From my reading of the SuSe website, I sort of got to the understanding of the process stages listed by @Knurpht.
However, much like the answer from @Knurpht, nobody ever seems to give a timeframe, even an average one ? It would be nice to know if we’re likely talking weeks, months or years here before I see 3.4.2 in LEAP because that impacts my decision on whether to use SuSe at all for this application, because the "old’ version of SA potentially has a few issues on it.
Well, there is some sort of time frame: Leap package versions will stick to the version in the distro, apart from bug- and security fixes. I.e. no newer KDE, Apache etc. But, if you are really in need of a certain version, you can add it’s repo ( do not use home:/ or devel:/ repos ) and use the package from that repo. Another option you have is to run Tumbleweed, which currently serves 3.4.2 builds. Be careful, do not add Tw repos to your Leap install.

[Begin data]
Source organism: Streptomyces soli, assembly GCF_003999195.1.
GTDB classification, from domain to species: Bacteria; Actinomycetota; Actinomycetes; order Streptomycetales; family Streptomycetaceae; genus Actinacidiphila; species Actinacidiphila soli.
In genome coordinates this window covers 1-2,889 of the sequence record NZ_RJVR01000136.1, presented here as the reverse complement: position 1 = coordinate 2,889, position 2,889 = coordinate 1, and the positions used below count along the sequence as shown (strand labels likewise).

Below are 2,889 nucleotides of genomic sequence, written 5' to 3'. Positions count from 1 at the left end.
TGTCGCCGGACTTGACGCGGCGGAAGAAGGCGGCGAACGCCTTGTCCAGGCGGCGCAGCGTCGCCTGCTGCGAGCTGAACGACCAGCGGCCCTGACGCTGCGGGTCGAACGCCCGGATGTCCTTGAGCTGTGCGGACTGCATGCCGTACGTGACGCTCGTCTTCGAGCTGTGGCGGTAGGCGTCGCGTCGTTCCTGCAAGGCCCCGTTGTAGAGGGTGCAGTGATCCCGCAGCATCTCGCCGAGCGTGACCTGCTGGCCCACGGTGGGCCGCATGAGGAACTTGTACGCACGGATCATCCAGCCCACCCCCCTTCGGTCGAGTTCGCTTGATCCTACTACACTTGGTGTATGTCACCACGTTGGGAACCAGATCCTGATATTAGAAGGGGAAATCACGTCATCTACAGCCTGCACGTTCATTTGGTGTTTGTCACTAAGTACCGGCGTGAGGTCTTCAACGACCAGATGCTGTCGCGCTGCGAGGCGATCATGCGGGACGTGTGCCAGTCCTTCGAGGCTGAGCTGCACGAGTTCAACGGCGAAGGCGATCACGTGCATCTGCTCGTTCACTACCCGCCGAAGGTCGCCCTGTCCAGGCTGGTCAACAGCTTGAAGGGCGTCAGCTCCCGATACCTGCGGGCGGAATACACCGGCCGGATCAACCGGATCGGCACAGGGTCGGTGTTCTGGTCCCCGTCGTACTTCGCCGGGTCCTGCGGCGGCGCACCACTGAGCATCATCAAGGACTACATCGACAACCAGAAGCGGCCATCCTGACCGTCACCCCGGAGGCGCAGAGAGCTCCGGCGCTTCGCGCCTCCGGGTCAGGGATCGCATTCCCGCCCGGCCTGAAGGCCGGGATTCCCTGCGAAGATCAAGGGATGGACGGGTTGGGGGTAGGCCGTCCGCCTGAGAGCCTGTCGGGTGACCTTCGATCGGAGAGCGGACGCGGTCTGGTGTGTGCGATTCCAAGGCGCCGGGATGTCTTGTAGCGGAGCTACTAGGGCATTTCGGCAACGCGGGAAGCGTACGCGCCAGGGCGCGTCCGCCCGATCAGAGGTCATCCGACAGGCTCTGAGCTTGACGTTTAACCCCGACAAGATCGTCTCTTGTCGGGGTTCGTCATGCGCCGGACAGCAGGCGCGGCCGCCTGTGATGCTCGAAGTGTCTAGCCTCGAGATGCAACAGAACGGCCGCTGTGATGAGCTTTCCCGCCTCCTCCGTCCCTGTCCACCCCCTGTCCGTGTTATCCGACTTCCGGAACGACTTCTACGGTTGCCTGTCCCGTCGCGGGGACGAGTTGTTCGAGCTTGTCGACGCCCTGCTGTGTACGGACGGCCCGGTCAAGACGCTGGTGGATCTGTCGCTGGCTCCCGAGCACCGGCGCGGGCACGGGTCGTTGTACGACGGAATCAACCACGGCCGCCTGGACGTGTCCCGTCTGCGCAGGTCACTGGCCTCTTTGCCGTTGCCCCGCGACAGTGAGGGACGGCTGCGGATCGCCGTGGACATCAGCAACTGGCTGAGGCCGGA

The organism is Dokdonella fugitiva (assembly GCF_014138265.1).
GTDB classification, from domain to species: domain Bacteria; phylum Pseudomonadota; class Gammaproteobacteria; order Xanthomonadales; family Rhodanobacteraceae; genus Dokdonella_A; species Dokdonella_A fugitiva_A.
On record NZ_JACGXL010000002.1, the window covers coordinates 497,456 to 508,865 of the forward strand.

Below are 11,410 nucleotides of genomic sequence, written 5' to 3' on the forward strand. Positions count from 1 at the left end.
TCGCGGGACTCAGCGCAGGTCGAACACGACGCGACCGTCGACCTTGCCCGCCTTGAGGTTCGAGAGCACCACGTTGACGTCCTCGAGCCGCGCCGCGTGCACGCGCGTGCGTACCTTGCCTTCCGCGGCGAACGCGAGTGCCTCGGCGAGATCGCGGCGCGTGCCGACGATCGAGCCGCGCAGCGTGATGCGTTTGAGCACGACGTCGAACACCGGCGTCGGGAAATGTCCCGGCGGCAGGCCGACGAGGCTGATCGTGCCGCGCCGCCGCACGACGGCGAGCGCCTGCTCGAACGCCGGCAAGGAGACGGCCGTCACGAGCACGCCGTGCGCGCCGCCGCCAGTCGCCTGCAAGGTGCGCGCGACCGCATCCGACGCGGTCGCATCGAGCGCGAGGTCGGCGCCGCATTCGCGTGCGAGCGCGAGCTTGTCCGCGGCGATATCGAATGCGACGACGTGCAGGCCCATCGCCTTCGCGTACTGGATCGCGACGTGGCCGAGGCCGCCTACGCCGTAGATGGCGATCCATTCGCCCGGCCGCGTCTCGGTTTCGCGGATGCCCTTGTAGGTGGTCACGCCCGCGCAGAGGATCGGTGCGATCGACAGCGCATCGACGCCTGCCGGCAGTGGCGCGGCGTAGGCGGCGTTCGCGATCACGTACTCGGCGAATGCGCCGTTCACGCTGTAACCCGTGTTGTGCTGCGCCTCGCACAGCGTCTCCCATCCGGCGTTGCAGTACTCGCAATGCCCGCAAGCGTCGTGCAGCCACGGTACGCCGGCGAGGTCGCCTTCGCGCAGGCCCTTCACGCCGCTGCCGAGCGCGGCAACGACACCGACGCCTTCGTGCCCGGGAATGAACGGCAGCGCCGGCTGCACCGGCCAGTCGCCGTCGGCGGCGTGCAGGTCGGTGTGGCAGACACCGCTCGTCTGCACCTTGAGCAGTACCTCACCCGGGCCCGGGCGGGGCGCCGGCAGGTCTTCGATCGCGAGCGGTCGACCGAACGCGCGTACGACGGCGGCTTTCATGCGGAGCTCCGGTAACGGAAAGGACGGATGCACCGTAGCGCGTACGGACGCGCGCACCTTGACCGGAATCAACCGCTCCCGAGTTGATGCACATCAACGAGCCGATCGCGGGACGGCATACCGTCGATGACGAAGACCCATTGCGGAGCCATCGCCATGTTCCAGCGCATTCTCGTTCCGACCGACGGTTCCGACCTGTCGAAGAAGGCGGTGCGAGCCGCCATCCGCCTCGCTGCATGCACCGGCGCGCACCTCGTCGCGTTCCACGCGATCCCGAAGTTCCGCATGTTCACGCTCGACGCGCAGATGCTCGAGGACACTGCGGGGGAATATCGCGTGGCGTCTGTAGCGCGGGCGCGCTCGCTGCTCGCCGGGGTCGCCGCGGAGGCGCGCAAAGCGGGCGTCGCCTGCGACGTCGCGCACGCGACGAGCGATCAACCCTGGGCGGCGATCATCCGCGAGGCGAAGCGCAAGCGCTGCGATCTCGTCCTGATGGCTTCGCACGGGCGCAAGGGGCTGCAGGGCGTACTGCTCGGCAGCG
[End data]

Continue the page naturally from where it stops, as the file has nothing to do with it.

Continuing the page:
FWIW: I do use TW for production use, albeit only for my own work/production use, and have been doing so without issues for a couple of years now. At the time I needed some newer versions of some packages, which were all in TW and would have caused addition of half a dozen repos on Leap.
In your case I might add the repo, install the newer version, then disable the added repo. Moving to TW for just one piece of software maybe is a bit too much.
Given the source of the Spamassassin – the Apache Software Foundation – IMHO that build result can be interpreted as being “OK - reliable” …
But, as Knurpht has indicated, this isn’t true for all the builds in the “devel:” repository and therefore the “switch it on, and then switch it off” advice should avoid any nasty surprises with other packages …
I should have elaborated a bit more, given my previous replies. But that would have been what dcurtisfra already wrote. If it works as expected, indeed disable the repo.
Given the LTS strategy re. Leap, one sometimes has no other options.